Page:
The Defendant contends that it entered the land lawfully with the blessings of government and C party leaders in Hanang District and Arusha Region. It is possible that the leaders concerned were acting in good faith but enthusiasm in implementing national projects should not encourage the taking of short cuts. The Mulbadaw village council and Mulbadaw villagers could only be deprived of their land by due operation of law. The Land Acquisition Act 47/67 provides the law on theD matter. The same Act also envisages situations where land is needed urgently and those in possession can be dispossessed at an enhanced speed. But as already held elsewhere in this judgment the provisions of this law were not followed.
E The Defendant also contends that the land it occupied was land in respect of which it held a valid right of occupancy. The Defendant produced three offers of rights of occupancy as exhibit D.10, D.11 and D.16. There are two reasons why this aspect of the Defendant's defence cannot stand. Firstly where someone is in lawful occupation of land no valid right of occupancy can be offered to F anyone else over the same land unless the provisions of the Land Acquisition Act 47/67 have been complied with. To hold otherwise would mean the Commissioner for Lands, by simple device of making offers of rights of occupancy could bypass the provisions of the law. In view of this I hold G that the right of occupancy offered to NAFCO in respect of Mulbadaw wheat project was not valid. Secondly the offers as per Exhibits D.10 and D.11 were never formally accepted. The offer for Mulbadaw Wheat Project (Ex-D.16) was accepted in July 1981 and the requisite fees paid in August 1981. This was well after NAFCO had evicted the plaintiffs from the land. In other words when H NAFCO set out to expand into Mulbadaw they did not even have a right of occupancy over the area. For the above reasons this court finds that NAFCO's entry into the 8,125 acres in dispute in this case was illegal.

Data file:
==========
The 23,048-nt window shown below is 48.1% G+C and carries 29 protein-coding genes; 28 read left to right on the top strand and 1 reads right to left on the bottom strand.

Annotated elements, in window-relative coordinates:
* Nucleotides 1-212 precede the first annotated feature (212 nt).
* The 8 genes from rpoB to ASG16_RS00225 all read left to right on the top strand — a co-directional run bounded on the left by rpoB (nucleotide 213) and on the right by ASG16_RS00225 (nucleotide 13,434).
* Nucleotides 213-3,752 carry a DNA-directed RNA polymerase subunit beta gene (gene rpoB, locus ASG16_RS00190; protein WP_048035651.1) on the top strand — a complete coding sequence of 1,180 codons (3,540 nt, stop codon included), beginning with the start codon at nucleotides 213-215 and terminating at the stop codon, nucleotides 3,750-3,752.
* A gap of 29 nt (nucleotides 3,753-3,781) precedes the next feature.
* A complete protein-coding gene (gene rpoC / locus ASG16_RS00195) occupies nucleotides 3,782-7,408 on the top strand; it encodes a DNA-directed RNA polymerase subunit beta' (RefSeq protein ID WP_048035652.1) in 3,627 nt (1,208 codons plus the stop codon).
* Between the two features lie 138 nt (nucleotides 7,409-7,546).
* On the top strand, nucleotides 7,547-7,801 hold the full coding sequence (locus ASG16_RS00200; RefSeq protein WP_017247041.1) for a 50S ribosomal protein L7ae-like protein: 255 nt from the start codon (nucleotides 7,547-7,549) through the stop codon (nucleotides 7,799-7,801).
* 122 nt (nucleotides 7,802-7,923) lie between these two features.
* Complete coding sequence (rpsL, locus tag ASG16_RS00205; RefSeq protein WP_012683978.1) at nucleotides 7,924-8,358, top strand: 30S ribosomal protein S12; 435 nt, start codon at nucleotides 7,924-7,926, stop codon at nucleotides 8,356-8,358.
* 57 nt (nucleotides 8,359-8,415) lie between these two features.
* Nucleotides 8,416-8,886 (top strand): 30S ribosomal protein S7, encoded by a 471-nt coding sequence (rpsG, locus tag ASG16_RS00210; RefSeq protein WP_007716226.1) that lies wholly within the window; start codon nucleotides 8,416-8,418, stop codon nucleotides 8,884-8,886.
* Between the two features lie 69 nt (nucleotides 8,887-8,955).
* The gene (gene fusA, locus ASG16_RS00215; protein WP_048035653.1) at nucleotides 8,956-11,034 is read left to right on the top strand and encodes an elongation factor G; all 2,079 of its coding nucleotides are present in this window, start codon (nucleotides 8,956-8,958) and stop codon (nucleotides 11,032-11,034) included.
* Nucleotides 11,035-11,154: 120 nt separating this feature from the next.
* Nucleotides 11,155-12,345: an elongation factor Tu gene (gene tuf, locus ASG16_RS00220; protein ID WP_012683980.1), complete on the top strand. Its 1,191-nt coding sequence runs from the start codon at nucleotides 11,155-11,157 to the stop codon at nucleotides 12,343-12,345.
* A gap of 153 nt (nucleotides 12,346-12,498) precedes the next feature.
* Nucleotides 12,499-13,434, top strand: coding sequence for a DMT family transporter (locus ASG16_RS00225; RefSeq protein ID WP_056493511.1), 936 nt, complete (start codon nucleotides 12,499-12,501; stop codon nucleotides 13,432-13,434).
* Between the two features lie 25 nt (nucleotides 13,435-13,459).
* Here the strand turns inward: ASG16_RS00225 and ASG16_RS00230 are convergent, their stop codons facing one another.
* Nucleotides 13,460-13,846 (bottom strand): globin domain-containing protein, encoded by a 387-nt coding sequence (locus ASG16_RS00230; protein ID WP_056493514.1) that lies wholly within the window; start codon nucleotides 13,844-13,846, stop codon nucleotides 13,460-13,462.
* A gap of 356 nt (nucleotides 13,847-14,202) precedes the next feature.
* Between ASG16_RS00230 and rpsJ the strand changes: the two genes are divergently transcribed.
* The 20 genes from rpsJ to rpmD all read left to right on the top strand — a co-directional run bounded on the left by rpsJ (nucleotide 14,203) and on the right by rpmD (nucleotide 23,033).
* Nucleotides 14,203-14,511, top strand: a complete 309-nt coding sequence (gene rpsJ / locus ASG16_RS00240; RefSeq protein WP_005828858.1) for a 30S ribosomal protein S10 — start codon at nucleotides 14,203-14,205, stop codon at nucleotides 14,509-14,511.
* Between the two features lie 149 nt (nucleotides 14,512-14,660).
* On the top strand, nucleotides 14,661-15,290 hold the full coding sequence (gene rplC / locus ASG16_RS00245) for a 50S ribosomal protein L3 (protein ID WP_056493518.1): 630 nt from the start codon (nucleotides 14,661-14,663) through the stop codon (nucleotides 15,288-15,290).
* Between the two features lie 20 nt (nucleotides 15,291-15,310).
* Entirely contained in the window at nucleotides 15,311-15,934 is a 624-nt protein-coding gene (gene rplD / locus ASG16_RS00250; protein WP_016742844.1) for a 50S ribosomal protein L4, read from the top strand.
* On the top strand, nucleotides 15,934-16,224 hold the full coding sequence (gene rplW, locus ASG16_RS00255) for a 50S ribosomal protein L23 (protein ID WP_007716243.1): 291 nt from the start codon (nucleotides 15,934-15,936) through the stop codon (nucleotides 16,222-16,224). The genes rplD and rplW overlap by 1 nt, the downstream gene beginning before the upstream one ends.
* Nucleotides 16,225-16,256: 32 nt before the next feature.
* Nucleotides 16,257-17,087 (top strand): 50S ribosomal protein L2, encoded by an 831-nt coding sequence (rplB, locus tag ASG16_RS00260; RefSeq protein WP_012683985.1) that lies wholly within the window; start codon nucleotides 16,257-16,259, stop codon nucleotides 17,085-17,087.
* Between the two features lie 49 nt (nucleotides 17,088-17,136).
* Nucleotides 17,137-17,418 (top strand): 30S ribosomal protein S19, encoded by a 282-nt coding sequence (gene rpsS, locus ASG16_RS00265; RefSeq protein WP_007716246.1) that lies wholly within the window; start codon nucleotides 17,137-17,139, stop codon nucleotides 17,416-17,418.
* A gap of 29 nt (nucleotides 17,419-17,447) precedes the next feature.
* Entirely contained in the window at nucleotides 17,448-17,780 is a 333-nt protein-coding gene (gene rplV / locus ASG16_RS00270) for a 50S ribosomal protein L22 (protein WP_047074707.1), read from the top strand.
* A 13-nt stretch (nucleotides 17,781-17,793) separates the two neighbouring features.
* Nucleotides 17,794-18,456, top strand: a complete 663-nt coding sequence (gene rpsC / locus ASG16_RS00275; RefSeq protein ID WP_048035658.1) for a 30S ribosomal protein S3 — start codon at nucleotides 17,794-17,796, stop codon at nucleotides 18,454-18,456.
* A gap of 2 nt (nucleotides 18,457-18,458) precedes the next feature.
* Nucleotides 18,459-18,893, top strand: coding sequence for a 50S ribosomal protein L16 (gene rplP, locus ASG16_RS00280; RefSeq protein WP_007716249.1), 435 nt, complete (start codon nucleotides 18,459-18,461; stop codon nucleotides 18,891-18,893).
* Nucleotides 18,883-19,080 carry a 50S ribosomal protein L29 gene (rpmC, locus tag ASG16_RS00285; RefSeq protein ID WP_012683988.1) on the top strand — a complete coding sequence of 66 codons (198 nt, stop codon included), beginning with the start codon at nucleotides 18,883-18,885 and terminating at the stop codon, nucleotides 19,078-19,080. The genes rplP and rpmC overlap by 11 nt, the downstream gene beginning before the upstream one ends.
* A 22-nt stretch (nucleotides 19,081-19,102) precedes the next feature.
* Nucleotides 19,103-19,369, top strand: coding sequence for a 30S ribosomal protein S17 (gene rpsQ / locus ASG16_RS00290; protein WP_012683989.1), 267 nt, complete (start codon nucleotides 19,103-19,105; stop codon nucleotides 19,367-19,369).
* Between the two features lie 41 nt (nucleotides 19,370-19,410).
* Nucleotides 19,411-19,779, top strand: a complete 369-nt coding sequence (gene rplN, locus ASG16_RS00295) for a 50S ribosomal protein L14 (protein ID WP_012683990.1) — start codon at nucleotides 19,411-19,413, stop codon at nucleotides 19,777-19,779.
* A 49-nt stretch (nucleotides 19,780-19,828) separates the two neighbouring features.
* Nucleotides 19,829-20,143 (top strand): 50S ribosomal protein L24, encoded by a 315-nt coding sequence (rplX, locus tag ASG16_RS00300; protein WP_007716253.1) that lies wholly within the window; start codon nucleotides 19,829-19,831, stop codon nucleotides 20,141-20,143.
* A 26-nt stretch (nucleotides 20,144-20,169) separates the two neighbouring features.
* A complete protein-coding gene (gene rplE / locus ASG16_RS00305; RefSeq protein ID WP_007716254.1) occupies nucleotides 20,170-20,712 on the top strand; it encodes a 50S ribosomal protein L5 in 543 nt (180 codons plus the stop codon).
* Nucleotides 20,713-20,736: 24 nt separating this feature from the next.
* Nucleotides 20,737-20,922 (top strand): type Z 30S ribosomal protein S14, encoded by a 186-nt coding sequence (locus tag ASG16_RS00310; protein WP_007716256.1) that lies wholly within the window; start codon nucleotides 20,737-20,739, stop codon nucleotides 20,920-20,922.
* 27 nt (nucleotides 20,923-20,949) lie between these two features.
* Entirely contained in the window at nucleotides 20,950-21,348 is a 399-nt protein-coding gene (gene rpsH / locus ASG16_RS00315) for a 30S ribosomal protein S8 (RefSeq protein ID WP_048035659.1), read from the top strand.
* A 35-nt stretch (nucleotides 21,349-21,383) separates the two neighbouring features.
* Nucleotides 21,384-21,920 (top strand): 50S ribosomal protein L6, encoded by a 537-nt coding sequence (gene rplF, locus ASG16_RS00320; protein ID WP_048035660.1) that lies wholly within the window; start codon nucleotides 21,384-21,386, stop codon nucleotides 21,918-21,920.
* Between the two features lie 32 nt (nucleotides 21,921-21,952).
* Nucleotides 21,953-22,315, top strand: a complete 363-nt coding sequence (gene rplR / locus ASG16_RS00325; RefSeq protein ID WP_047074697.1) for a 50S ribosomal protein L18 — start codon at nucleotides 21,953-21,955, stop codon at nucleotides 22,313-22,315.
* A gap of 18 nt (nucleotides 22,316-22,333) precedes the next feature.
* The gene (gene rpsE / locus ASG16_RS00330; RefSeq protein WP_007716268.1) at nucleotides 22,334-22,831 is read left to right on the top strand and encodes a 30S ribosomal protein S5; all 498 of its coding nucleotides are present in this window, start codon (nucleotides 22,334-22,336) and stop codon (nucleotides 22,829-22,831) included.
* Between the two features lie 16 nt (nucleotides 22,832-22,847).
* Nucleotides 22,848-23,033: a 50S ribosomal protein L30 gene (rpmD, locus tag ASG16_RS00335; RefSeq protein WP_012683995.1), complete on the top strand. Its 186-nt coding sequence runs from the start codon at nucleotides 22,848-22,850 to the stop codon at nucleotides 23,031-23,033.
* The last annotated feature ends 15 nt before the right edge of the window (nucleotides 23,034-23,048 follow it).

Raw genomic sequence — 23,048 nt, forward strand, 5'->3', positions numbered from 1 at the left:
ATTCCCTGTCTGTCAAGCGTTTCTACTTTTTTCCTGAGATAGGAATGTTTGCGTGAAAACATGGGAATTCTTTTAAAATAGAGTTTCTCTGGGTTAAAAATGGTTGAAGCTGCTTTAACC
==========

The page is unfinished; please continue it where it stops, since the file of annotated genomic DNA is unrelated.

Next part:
On the second aspect of these issues the Defendant has denied destroying 33 houses belonging to I 8th, 66th, 67th, 3rd, 4th, 5th, 10th, 11th, 14th, 15th, 16th, 17th, 19th, 22nd, 24th, 33rd, 35th,
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36th, 43rd, 44th, 45th, 48th, 49th, 50th, 55th, 62nd, 41st, 46th, 54th, 57th, 58th, and 61st plaintiffs. The A defendant also denied destroying stored grain worth Shs. 4,800/- and 4281/2 acres of growing maize and beans. On the destroyed houses the defendant appears to state that the peasants voluntarily demolished them. On the stored grain the defendant denied any knowledge of the same. B On the destruction of crops the defendant admits that these were destroyed but states that this was not done by it. In paragraph 4 of the written statement of defence the defendant states that no trespass, blazing of houses and unlawful up rooting of crops had been committed by him (sic) at any point of time but all along since 1978 to present day the defendant has been carrying on a lawful C Tanzania national project.
Let us look at the evidence on this aspect. DW.3 Joseph Kamili was the officer in charge of the police station at Bassotu at all relevant times. He said that while holding that post he had never D received any complaints from peasants in Mulbadaw that NAFCO had burnt down or demolished their houses and destroyed their crops. In the same breath he stated that on 17.10.80 he was chosen as a member of sub-committee appointed by the Bassotu Ward Authorities to look into complaints E from peasants who said their houses had been burnt down. According to this witness when the subcommittee of six visited the areas they only saw some "bomas" or cattle enclosures burnt down. When cross-examined by Mr. Musei for the plaintiffs he said that he did receive complaints from the peasants that their houses were burnt down. He found some houses demolished by the peasants F themselves. D.N. 5 Amos Mwita was in the uncomfortable position of being the officer in charge of law and order in Hanang District at the relevant time. He said he did not personally receive any complaints from the peasants that their crops and houses had been demolished or destroyed - he G received these from the "O.C.S." Bassotu and the Area Commissioner of Hanang District. He received this news by radio call on 8.12.80. He made an investigation and wrote a report (Exhibit D.19) to the Area Commissioner. The relevant part of the report reads: H
Mnamo tarehe 29/12/80 Mkuu wa Polisi Wilaya ya Hanang alifuatana na baadhi ya walalamikaji walifika sehemu ya mahame yaliyosemwa kuchomwa. Hakuona dalili ya nyumba au mazao kuchomwa ila kulikuwa na masalia ya majivu ya magogo yaliyong'olewa na kuchomwa. Kulikuwa na udongo I
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A uliosukumwa na kurudishwa pamoja kwa kitu kama mashine. Walalamikaji .. walishindwa kuonyesha masalia.